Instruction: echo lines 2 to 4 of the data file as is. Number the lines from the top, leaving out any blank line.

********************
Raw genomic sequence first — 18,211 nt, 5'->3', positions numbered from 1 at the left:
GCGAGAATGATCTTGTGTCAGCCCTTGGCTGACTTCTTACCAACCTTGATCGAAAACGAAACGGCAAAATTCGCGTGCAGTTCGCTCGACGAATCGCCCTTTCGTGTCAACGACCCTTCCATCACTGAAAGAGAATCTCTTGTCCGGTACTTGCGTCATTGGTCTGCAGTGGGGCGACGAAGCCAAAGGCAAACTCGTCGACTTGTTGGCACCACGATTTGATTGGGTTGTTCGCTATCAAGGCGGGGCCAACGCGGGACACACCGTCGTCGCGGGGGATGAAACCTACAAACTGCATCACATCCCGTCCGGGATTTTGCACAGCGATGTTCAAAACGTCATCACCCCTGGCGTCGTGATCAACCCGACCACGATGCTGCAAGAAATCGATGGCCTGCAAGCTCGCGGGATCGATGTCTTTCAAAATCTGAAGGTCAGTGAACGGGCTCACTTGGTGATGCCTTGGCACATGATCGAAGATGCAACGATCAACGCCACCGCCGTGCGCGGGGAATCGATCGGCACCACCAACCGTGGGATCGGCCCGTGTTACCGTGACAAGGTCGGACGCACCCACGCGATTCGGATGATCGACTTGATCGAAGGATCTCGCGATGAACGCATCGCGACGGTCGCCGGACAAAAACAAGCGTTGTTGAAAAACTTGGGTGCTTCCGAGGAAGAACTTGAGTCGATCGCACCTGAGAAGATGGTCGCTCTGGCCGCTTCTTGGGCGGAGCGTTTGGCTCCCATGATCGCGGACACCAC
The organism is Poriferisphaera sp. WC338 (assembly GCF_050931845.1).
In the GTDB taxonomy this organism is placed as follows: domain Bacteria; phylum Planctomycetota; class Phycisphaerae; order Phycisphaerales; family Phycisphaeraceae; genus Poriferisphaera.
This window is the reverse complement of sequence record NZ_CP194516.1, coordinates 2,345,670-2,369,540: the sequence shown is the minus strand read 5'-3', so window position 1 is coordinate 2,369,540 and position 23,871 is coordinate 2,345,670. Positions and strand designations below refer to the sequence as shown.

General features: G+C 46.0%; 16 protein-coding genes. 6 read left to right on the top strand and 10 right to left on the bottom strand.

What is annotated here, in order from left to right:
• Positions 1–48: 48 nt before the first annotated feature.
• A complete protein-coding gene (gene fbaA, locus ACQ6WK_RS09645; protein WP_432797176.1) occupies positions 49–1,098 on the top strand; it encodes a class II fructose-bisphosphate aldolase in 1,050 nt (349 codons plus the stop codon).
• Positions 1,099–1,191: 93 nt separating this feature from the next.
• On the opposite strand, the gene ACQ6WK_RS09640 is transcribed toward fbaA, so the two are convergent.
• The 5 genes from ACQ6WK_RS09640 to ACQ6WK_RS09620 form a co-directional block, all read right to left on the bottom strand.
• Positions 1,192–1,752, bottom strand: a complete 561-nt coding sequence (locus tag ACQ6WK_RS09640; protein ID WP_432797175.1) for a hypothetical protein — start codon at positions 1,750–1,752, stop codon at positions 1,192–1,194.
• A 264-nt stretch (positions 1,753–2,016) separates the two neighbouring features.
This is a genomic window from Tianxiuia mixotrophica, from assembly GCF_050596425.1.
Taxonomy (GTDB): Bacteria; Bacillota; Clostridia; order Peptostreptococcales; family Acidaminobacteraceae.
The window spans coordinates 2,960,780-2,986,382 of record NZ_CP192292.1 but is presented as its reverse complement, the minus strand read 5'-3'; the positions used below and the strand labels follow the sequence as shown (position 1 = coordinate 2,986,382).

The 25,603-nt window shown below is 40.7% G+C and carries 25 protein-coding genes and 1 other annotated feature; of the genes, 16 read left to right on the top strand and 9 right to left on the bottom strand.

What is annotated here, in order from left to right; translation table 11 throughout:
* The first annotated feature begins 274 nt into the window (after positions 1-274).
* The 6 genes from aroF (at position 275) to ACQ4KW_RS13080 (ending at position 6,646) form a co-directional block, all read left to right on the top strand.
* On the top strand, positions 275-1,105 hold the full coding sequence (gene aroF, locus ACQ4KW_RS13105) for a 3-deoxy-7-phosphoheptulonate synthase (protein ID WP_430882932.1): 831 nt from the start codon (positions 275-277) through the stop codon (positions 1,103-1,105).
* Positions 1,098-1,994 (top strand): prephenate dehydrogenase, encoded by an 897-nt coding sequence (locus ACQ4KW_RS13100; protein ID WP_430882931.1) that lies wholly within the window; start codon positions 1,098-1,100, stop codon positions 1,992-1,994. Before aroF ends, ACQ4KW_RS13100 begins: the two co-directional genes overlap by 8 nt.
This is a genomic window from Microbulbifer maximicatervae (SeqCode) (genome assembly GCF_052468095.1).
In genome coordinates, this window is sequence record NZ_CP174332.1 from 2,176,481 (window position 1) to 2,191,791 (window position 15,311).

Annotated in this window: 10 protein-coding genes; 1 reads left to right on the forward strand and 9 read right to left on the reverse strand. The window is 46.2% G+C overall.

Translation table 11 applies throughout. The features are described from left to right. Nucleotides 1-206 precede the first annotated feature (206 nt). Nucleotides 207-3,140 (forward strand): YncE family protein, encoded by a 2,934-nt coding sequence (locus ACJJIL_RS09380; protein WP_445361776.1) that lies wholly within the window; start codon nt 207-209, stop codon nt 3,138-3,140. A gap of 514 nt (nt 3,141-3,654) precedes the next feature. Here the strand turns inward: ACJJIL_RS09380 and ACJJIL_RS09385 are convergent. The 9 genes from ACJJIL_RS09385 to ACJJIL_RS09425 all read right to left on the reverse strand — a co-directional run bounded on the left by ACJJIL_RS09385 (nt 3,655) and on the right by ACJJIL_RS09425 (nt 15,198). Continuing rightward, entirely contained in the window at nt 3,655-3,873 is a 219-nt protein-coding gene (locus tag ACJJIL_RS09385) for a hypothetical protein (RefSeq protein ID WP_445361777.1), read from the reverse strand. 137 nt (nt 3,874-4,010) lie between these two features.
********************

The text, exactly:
GCGAGAATGATCTTGTGTCAGCCCTTGGCTGACTTCTTACCAACCTTGATCGAAAACGAAACGGCAAAATTCGCGTGCAGTTCGCTCGACGAATCGCCCTTTCGTGTCAACGACCCTTCCATCACTGAAAGAGAATCTCTTGTCCGGTACTTGCGTCATTGGTCTGCAGTGGGGCGACGAAGCCAAAGGCAAACTCGTCGACTTGTTGGCACCACGATTTGATTGGGTTGTTCGCTATCAAGGCGGGGCCAACGCGGGACACACCGTCGTCGCGGGGGATGAAACCTACAAACTGCATCACATCCCGTCCGGGATTTTGCACAGCGATGTTCAAAACGTCATCACCCCTGGCGTCGTGATCAACCCGACCACGATGCTGCAAGAAATCGATGGCCTGCAAGCTCGCGGGATCGATGTCTTTCAAAATCTGAAGGTCAGTGAACGGGCTCACTTGGTGATGCCTTGGCACATGATCGAAGATGCAACGATCAACGCCACCGCCGTGCGCGGGGAATCGATCGGCACCACCAACCGTGGGATCGGCCCGTGTTACCGTGACAAGGTCGGACGCACCCACGCGATTCGGATGATCGACTTGATCGAAGGATCTCGCGATGAACGCATCGCGACGGTCGCCGGACAAAAACAAGCGTTGTTGAAAAACTTGGGTGCTTCCGAGGAAGAACTTGAGTCGATCGCACCTGAGAAGATGGTCGCTCTGGCCGCTTCTTGGGCGGAGCGTTTGGCTCCCATGATCGCGGACACCAC
The organism is Poriferisphaera sp. WC338 (assembly GCF_050931845.1).
In the GTDB taxonomy this organism is placed as follows: domain Bacteria; phylum Planctomycetota; class Phycisphaerae; order Phycisphaerales; family Phycisphaeraceae; genus Poriferisphaera.